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Do the definition of the center of a group apply to subgroups. For example if $N$ is a normal subgroup of $G$, I want to consider $Z(N) = \{ n \in N |\space nx = xn \space\space x \in N\} $. I realize that $Z(N)$ would be a subset of $C(N)$.

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The subgroup is a group, after all -- why shouldn't you be able to take its center? –  mike4ty4 Oct 6 '12 at 0:43
    
I haven't seen it used in that way. I just wanted to make sure before I apply a theorem using centers of groups. –  Simply Brian Oct 6 '12 at 0:47
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Sure, you laid out the definition right there. $N$ doesn't have to be normal, either. You can take the center of any subgroup.

Something interesting to note is that, if $N\leqslant G$, it is not impossible that $Z(N)$ is bigger than $Z(G)$. For example, if you've got the group $D_n$, where $n$ is even and $r$ is the generating "rotation" of order $n$, the center of the subgroup $\langle r \rangle \leqslant D_n$ is $Z(\langle r \rangle) = \langle r \rangle$, yet $Z(D_n)=\langle r^{n/2} \rangle$. Of course, this isn't always the case: for example, if $G=D_n \times C_2$, we have $D_n\times 1\unlhd G$. In this case, $Z(D_n\times 1)=\langle r^{n/2}\rangle \times 1\leqslant Z(G)=\langle r^{n/2}\rangle \times C_2$.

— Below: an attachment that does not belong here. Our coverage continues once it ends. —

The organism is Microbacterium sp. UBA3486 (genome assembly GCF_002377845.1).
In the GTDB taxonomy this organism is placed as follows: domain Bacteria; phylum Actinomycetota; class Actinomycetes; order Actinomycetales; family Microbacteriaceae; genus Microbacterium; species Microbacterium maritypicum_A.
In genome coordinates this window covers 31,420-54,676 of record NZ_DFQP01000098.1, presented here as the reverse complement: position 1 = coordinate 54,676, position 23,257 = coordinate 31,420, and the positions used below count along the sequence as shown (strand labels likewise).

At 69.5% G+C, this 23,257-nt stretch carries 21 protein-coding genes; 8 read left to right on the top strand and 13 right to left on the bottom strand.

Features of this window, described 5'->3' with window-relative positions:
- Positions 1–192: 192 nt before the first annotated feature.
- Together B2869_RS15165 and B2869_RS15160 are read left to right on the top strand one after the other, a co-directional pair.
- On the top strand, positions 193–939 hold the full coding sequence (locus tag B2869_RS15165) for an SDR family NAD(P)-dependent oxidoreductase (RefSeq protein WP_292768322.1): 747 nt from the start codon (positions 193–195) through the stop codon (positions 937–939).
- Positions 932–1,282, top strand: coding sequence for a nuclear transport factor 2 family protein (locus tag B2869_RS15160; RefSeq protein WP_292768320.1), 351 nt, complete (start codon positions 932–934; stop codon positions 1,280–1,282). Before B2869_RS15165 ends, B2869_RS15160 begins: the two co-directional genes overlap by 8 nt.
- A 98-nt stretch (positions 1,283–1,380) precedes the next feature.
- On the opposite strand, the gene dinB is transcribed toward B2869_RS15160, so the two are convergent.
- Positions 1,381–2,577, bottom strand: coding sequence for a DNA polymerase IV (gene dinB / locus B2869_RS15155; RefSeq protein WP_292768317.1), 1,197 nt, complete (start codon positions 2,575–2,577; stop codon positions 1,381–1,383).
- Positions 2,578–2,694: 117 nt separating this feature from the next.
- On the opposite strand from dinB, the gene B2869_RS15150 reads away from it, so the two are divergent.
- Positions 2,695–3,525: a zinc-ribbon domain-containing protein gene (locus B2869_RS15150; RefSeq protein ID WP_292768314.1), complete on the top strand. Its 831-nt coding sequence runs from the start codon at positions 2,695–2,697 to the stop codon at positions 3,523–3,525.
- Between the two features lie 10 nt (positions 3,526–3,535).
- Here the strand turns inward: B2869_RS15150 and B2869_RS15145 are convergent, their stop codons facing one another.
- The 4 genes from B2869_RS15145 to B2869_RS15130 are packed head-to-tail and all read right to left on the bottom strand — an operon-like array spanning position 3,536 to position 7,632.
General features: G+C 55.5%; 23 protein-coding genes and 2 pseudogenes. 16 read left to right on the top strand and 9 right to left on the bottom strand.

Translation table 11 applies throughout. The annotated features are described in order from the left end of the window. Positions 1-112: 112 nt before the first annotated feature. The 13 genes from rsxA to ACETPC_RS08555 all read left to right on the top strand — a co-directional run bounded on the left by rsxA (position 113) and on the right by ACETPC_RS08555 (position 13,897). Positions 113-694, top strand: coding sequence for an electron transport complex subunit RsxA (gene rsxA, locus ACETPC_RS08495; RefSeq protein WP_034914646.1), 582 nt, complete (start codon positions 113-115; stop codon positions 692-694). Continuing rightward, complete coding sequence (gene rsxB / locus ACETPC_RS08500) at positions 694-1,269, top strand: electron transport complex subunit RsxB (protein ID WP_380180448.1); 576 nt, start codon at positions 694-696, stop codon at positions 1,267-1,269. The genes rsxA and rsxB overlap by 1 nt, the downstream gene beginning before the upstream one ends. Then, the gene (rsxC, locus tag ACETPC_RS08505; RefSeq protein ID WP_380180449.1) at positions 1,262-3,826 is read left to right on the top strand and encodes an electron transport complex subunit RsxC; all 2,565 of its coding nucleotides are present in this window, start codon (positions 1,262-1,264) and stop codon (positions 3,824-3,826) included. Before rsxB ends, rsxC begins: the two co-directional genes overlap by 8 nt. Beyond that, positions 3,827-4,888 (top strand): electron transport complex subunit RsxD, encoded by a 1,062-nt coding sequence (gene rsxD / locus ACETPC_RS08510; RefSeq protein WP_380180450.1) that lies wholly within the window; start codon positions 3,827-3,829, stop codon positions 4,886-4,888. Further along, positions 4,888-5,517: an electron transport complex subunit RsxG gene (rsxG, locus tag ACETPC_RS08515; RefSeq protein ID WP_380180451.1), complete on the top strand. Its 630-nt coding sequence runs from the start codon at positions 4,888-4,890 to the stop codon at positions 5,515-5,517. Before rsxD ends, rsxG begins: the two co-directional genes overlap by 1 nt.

You can also have a subgroup $N\leqslant G$ where $Z(N)>1$, $Z(G)>1$, and yet $Z(N)\cap Z(G)=1$ - in fact, there is an example of this in $D_n$ if you care to find it.

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